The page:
On the Hot Seat
Now entering their third year working together, 49ers General Manager, John Lynch, and Head Coach, Kyle Shanahan, need positive results immediately in order to ensure that they’ll be around when their charges finally do begin winning. From the start, this seemed like one of the league’s oddest marriages; Shanahan, who had long emerged as one of the top offensive playcallers in the NFL, had been courted by a slew of teams, ultimately landing with the club who employed his father, Mike, as an Offensive Coordinator in the early 1990s, and Lynch, who despite spending nearly a decade in the Television Booth as an analyst for FOX, was tabbed to be the General Manager, though lacking any scouting experience whatsoever. In their two years together, they’ve witnessed their team go a dreadful 10-22, thanks in large part to a rash of injuries at key positions, most notably to Garoppolo, whom the duo moved heaven and earth to acquire two years ago. While Shanahan has been forced to scheme the hell out of his Offense, Lynch has drawn a wealth of criticism from some sensational misses in the NFL Draft, most notably the 2017 Class, which started out with a pair of eye-popping busts, Solomon Thomas (3rd Overall) and Reuben Foster (31st Overall). Thomas, a local product out of Stanford, was indeed a surprise at No. Three, and has hardly lived up to that billing since, totaling just Four Sacks in Thirty Games. Foster, who has run afoul of the league’s Personnel Conduct Policy seemingly since his entrance into the NFL, was abruptly cut midway through last season after yet another Domestic Violence episode. There were plenty of quality and potentially franchise-changing players available when the Niners were on the Clock the first time around (hello, Patrick Mahomes, anyone?), and in hindsight it’s absolutely egregious that Lynch passed on so many solutions for those two busts. With that said, he has made some solid choices too, most notably Pro Bowl Tight End, George Kittle (88 REC, 1,377 YDS, 15.6 Y/R, 5 TD), who was selected in the Fifth Round of that same Draft, and went on to shatter the single-season record for Receiving Yards for a Tight End in 2018. Now with rumors of friction between the two pillars of the franchise, is their partnership doomed for failure? If their team doesn’t get off to a quick start then one or maybe both could find themselves relieved of their duties…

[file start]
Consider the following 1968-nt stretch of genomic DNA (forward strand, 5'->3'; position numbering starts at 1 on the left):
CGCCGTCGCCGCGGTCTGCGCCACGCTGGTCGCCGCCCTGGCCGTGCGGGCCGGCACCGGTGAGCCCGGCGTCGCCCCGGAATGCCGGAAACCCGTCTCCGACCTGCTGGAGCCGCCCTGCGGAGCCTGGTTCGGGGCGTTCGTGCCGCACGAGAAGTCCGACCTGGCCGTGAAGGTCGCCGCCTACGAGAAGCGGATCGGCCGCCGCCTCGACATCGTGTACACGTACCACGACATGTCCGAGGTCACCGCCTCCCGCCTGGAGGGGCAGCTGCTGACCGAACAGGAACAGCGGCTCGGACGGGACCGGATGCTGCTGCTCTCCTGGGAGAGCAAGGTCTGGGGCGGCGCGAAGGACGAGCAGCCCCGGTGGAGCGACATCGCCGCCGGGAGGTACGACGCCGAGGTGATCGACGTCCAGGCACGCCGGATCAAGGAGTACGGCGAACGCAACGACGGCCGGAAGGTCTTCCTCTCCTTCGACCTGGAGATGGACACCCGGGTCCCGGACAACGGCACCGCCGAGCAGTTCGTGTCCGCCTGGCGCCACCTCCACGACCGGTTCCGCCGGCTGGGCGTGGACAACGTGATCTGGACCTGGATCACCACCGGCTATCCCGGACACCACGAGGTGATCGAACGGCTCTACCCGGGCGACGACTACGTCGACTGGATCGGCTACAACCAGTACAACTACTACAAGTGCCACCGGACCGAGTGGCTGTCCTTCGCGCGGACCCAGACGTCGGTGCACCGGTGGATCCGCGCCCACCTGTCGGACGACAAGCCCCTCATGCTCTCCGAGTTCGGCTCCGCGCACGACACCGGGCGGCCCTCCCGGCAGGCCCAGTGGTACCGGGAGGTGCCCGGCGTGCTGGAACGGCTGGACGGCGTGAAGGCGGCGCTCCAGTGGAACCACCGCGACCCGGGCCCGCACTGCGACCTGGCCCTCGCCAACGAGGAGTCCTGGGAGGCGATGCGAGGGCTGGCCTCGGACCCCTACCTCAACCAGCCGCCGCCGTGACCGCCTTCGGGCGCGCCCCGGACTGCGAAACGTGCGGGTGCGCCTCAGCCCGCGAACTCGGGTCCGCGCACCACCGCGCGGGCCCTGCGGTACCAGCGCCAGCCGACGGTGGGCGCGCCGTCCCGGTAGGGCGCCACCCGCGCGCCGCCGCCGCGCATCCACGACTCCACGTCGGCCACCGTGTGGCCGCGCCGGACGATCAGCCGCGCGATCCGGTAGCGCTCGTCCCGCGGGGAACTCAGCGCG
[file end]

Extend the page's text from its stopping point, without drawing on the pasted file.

2019 Forecast: 7-9
We said it earlier and we’ll continue to say it: the San Francisco 49ers are one of the great unknown commodities in the NFL this season. After their 2018 run was absolutely derailed due to injuries, it really makes it difficult to project what this team will do in 2019, even if they remain largely healthy. After that initial stretch immediately following his trade back in 2017, Jimmy Garoppolo has been far from the Franchise Quarterback he was billed (and paid) to be before his season ended with a torn ACL. The jury is still very much out as to whether or not this guy is anything close to as good as he’s been hyped up to be, with the Niners’ fate entwined with him meeting said expectations. IF he’s a Pro-Bowler, than this could very well be a playoff team, but if he’s anything less than that where does that leave them? The overhaul on Defense should keep them in games, but it remains to be seen if Shanahan can scheme his way into the kind of prolific offenses that he’s presided over in his past stints with the Houston Texans (2008-2009) and Atlanta Falcons (2015-2016). The schedule isn’t very forgiving, and the Rams remain the class of the NFC West, though the Seahawks may take a step backward while the Cardinals continue to rebuild. There may indeed be an opportunity for San Francisco to vault themselves up the pecking order, but given their recent run of health, we think that proclaiming them a contender for a Wild Card is a bit premature, though we’d be surprised if they don’t exhibit some form of progress.